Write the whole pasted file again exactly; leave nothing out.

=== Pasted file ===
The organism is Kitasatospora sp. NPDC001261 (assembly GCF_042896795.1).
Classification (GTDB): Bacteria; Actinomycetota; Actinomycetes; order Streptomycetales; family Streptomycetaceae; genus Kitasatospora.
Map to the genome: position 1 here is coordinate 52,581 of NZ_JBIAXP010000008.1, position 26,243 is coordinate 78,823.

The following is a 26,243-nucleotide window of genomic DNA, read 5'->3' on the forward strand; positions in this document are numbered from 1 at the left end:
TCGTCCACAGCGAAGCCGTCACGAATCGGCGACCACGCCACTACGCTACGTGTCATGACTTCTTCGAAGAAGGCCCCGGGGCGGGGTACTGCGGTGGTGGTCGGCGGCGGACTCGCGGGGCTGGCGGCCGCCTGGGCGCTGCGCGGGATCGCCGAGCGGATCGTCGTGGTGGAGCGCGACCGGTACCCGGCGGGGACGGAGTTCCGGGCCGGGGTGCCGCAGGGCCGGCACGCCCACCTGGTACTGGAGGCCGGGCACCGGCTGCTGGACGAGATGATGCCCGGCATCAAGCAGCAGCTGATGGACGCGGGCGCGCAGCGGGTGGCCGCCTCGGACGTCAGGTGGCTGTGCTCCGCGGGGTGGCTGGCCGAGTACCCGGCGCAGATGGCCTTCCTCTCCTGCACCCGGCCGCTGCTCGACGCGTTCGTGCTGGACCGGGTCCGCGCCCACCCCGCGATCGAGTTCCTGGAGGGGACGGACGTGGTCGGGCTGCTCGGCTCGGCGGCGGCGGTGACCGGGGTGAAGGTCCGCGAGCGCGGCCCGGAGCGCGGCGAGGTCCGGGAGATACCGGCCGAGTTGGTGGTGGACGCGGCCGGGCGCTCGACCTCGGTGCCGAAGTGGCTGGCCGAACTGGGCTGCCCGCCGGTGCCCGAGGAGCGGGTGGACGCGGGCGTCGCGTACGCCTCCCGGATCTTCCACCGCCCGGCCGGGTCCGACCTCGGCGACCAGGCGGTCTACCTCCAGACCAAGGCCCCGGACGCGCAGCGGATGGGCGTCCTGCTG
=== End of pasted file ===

The organism is Kitasatospora sp. NPDC001261 (assembly GCF_042896795.1).
Classification (GTDB): Bacteria; Actinomycetota; Actinomycetes; order Streptomycetales; family Streptomycetaceae; genus Kitasatospora.
Map to the genome: position 1 here is coordinate 52,581 of NZ_JBIAXP010000008.1, position 26,243 is coordinate 78,823.

The following is a 26,243-nucleotide window of genomic DNA, read 5'->3' on the forward strand; positions in this document are numbered from 1 at the left end:
TCGTCCACAGCGAAGCCGTCACGAATCGGCGACCACGCCACTACGCTACGTGTCATGACTTCTTCGAAGAAGGCCCCGGGGCGGGGTACTGCGGTGGTGGTCGGCGGCGGACTCGCGGGGCTGGCGGCCGCCTGGGCGCTGCGCGGGATCGCCGAGCGGATCGTCGTGGTGGAGCGCGACCGGTACCCGGCGGGGACGGAGTTCCGGGCCGGGGTGCCGCAGGGCCGGCACGCCCACCTGGTACTGGAGGCCGGGCACCGGCTGCTGGACGAGATGATGCCCGGCATCAAGCAGCAGCTGATGGACGCGGGCGCGCAGCGGGTGGCCGCCTCGGACGTCAGGTGGCTGTGCTCCGCGGGGTGGCTGGCCGAGTACCCGGCGCAGATGGCCTTCCTCTCCTGCACCCGGCCGCTGCTCGACGCGTTCGTGCTGGACCGGGTCCGCGCCCACCCCGCGATCGAGTTCCTGGAGGGGACGGACGTGGTCGGGCTGCTCGGCTCGGCGGCGGCGGTGACCGGGGTGAAGGTCCGCGAGCGCGGCCCGGAGCGCGGCGAGGTCCGGGAGATACCGGCCGAGTTGGTGGTGGACGCGGCCGGGCGCTCGACCTCGGTGCCGAAGTGGCTGGCCGAACTGGGCTGCCCGCCGGTGCCCGAGGAGCGGGTGGACGCGGGCGTCGCGTACGCCTCCCGGATCTTCCACCGCCCGGCCGGGTCCGACCTCGGCGACCAGGCGGTCTACCTCCAGACCAAGGCCCCGGACGCGCAGCGGATGGGCGTCCTGCTG